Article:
On Sugar Island, The 4 Of Us – led by brothers Brendan and Declan Murphy – reflect on growing up in the border town of Newry, with the Troubles constantly in the background. The approach is largely acoustic, albeit with some intricate arrangements and skillful lyric writing. And, as we have come to expect from The 4 of Us, the songs are imbued with considerable melodic flair.

‘Bird’s Eye View’ blends Simon & Garfunkel-style finger-picked folk with a bluesy melody and a light rhythmic shuffle. Despite the up-beat atmosphere, it’s darkly ominous beneath the surface, with the searchlights of ever-present army choppers hovering overhead, “shooting lightning bolts down an empty street.”

The annual July exodus from the North finds the family piling into the car, “Leaving the parades,pipers and drummers” behind, and ‘Going South’ with “cigarette smoke hanging in the air.” While it’s sad to be reminded of how the innocence of childhood can be colored by darker happenings outside, they broach everyday experiences too. Teenage romance and the bittersweet regret of break-up is explored on the title track, which has echoes of Ricky Nelson’s ‘Garden Party’ in the verse, while the soaring chorus underpins the lovely lyrical sentiment.

Elsewhere, ‘Good Bad News’, ‘Hell To Pay’ and the sublime ‘High Wire Walker’ add to to the memories of carefree youth. The wistful and directly autobiographical ‘Hometown On The Border’ neatly concludes the brothers’ story with the melody and chord progression recalling the Stones’ classic ‘Wild Horses’. Excellent.
Out Now // Colm O’Hare

For their eighth studio album, The 4 Of Us return thematically, if not geographically, to their hometown. Sugar Island mostly concerns itself with Brendan and Declan Murphy’s childhood in Newry, Co. Down. The title is one of several landmarks referenced by the brothers in songs such as Going South and Hometown on the Border, the latter’s mention of ‘soldiers tapping their heels’ being especially evocative. Nostalgia suits the Murphys’ low-key, mainly acoustic folk-pop approach. The gentle flutter of ’73 is easy on the ear, while the brisk rumble of The Little Things and the wistful River Flows are doused in a gauzy hue as comforting as an old family photo album.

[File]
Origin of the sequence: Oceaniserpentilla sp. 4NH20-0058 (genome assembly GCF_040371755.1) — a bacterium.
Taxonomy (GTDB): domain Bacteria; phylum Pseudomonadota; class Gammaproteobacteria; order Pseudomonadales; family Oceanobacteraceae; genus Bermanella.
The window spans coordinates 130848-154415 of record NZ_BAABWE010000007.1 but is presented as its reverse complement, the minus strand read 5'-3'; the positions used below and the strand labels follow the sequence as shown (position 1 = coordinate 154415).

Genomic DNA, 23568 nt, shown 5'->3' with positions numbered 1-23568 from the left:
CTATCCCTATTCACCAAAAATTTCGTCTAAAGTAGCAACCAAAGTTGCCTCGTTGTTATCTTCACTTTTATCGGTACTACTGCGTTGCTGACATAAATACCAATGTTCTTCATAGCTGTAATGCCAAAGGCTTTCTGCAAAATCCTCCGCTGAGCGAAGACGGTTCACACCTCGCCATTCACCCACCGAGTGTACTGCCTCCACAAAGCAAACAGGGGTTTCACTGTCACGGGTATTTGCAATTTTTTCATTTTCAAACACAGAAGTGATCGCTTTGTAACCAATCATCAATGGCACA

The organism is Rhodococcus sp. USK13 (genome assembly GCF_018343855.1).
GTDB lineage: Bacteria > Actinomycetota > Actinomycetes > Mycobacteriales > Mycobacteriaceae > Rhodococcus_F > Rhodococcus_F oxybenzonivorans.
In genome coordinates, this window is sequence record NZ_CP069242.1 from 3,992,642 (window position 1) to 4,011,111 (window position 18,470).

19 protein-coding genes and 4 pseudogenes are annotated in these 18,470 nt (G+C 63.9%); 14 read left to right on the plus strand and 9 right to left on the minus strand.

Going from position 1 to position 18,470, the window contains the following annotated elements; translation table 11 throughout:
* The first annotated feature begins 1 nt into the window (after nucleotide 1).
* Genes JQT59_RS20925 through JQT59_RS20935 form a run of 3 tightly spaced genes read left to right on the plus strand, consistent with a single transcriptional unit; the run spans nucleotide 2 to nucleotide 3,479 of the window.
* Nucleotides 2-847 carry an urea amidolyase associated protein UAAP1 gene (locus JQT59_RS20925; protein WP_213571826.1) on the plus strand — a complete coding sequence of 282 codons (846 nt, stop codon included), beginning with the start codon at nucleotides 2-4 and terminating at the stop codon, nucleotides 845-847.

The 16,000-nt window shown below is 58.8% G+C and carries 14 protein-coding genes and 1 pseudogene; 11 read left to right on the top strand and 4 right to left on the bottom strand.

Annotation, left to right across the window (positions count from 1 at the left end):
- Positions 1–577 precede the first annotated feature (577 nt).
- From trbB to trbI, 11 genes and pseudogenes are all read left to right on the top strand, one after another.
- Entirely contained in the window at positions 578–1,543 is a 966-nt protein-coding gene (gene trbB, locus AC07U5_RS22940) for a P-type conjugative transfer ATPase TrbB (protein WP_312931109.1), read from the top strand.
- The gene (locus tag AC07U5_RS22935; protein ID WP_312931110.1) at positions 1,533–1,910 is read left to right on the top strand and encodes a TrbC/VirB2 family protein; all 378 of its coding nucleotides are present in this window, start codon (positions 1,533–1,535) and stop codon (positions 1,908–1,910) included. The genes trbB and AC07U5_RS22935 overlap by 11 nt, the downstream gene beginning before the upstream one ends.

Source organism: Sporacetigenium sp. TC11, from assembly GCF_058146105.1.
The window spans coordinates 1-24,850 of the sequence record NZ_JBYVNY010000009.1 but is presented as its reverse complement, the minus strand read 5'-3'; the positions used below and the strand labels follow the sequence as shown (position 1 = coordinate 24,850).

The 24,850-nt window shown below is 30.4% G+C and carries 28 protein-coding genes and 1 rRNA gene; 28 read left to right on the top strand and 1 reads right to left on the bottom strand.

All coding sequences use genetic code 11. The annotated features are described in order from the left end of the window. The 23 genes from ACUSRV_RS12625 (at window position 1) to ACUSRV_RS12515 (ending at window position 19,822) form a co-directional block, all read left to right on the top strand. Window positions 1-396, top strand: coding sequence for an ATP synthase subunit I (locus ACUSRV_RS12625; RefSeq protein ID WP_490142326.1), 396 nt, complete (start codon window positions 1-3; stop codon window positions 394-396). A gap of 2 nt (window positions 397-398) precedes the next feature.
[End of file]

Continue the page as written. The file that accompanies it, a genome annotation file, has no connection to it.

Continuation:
Lauren Murphy SUNDAY TIMES



THE 4 OF US often operate as a two piece acoustic outfit these days. The songs here seem designed for that type of operation.
BROTHERS Declan and Brendan Murphy reflect on their childhoods on many of the songs. Given that they were raised in Newry, the spectre of the northern conflict is omnipresent. Going South speaks of the annual migration to the Republic by Catholics from the six counties during the marching season. Others, such as Hometown On The Border, are equally deft and honed with a light touch.
Mail on Sunday

If you’ve never seen Brendan and Declan playing live as a duo, you’ve missed a trick. Brendan is the smooth raconteur, telling tales and jokes that draw the audience in with a laid back style that reminds me of the greatly missed Gerry Anderson. And boy, can he sing.

Declan is the quiet one and gets on with the job of playing guitar in a hyper-kinetic and at times slightly manic way, throwing in wild mixtures of styles and rhythms. There’s also the homemade stomp-box of plywood/carpet/towel which gets a fair old workout throughout their set courtesy of Declan’s left foot.


Review: Michael Barbour | Photo: Julianne Rouquette